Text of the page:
“It occurred to us that similar sets of unwritten rules are probably operative on a conscious or unconscious level in the world of professional archaeology. These are rules that no one has written down on paper and said, “See this!!! It’s a rule!!! You must abide by it stringently at all times.” Nonetheless, just from working in the discipline of professional archaeology for many decades, archaeologists have picked upon or sensed that such unwritten rules are nonetheless there, and many archaeologists expect other archaeologists to know what those unwritten rules are and to abide by them. While these unwritten rules may exist, some archaeologists might not be aware of them, some might not subscribe to all of them, and their application may vary somewhat with regard to particular social and situational circumstances.”
It would be great to have lots of participants so head on over to this link at the A in T blog to find out more- http://contextintn.wordpress.com/2014/06/23/unwritten-rules-in-professional-archaeology-part-1/
Here are my four unwritten rules of professional archaeology, a mix of UK and US social norms:
1. The Marshalltown Trowel
Every archaeologist needs a trowel, but not every trowel is consider professional quality. This is a US rule and may be limited to the southwest but I am pretty sure it covers all the states. When we say bring your own trowel what we really mean is bring a Marshalltown trowel. Why? I don’t know. There is something to say about quality, but there are other brands that are quality too. For some reason the gold standard in trowels is the Marshalltown in the US. If you don’t have a Marshalltown expect to hear something about it from your colleagues.
2. Snitches Don’t Dig Ditches
Professional Archaeology is a small field. Many employers will call around to see what sort of worker you are. This is a good way to keep the bad apples out. Unfortunately, this means that some people get unfairly blacklisted or keep silent about less than desirable activities for fear of losing their job. No one names names in public. In private is another matter.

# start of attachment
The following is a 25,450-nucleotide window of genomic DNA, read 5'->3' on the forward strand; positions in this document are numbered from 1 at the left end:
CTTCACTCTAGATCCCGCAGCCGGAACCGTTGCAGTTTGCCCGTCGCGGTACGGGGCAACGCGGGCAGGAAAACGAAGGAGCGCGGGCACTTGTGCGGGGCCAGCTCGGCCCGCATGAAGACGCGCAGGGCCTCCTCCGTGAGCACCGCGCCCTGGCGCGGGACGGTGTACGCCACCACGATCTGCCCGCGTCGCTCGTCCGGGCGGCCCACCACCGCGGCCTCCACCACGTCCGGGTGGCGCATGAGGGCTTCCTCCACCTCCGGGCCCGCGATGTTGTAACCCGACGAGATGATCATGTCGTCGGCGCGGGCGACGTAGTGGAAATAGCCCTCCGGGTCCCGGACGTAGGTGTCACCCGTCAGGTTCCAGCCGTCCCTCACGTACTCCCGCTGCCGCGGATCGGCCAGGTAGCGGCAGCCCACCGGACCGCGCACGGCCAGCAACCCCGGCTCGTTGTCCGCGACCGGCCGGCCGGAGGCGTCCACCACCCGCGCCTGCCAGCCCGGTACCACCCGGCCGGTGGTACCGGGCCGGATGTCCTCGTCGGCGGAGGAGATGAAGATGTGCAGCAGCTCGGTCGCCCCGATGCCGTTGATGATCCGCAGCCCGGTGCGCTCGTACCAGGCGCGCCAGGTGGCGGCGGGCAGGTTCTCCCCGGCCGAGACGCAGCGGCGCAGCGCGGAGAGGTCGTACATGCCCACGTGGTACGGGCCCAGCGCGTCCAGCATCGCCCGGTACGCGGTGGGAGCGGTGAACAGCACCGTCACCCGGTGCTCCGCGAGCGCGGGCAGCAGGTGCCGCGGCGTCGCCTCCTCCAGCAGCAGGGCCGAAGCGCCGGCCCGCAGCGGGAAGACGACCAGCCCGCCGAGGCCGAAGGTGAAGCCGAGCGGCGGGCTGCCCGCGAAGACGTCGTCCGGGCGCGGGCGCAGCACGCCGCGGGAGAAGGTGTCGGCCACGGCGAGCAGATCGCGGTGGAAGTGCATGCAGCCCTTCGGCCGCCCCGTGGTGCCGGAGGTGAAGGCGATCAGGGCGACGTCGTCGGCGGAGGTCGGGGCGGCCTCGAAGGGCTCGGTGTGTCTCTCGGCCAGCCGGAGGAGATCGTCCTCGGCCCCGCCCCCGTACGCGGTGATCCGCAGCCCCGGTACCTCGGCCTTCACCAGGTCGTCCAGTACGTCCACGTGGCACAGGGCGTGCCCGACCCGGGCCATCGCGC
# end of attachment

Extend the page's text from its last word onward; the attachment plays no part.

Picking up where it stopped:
3. Driver’s License > PhD
This is mainly a UK thing but starting to matter in the US too. A Driver’s License is worth more than a PhD to get a job in commercial archaeology. Seriously, you could probably just send in a copy of your driver’s license as a CV, it would save everyone some time.
4. Everyone Digs in the Field
So this might not be true of every company but in my experience, when you are out in the field everyone digs/surveys/whatever. PhD or high school diploma, 30 years of experience or 3 months, project manager or lowly tech, it does not matter everyone does every job, sort of. Of course some people might be more skilled in one area than another and so might do that more often. However, everyone is expected to do every job regardless of your background or position (physical disabilities preventing some work aside). If you don’t do, or attempt to do, every job you will not be asked back to work.